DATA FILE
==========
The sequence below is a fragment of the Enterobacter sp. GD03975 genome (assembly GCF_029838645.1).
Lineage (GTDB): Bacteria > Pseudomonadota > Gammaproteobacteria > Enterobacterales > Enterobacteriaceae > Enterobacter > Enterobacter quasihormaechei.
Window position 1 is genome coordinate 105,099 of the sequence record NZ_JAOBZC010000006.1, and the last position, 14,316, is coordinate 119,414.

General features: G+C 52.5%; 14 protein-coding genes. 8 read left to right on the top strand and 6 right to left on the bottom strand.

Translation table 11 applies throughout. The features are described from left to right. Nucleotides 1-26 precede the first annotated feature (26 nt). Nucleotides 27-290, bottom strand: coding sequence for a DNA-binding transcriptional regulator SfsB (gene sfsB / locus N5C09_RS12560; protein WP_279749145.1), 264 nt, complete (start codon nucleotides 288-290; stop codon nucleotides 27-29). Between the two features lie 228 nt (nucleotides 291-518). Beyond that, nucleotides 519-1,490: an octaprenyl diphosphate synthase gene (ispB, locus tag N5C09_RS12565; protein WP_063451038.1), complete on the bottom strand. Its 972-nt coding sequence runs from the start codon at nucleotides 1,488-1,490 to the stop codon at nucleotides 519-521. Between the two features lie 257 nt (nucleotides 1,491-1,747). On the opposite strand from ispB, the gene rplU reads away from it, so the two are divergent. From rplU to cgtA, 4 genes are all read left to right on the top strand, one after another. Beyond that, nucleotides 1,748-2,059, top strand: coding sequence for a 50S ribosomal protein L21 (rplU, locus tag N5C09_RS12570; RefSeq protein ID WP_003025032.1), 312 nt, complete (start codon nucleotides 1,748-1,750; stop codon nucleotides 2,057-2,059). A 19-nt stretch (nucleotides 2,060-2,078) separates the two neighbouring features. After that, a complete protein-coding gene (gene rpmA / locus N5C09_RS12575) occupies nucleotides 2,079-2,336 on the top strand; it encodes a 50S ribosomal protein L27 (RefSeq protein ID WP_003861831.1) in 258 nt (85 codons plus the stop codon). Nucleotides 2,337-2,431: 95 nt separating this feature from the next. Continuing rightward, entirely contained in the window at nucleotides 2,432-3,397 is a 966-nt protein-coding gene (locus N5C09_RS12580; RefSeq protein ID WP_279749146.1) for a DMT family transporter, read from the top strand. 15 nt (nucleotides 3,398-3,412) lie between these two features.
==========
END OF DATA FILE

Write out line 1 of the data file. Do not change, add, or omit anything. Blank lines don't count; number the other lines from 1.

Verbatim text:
The sequence below is a fragment of the Enterobacter sp. GD03975 genome (assembly GCF_029838645.1).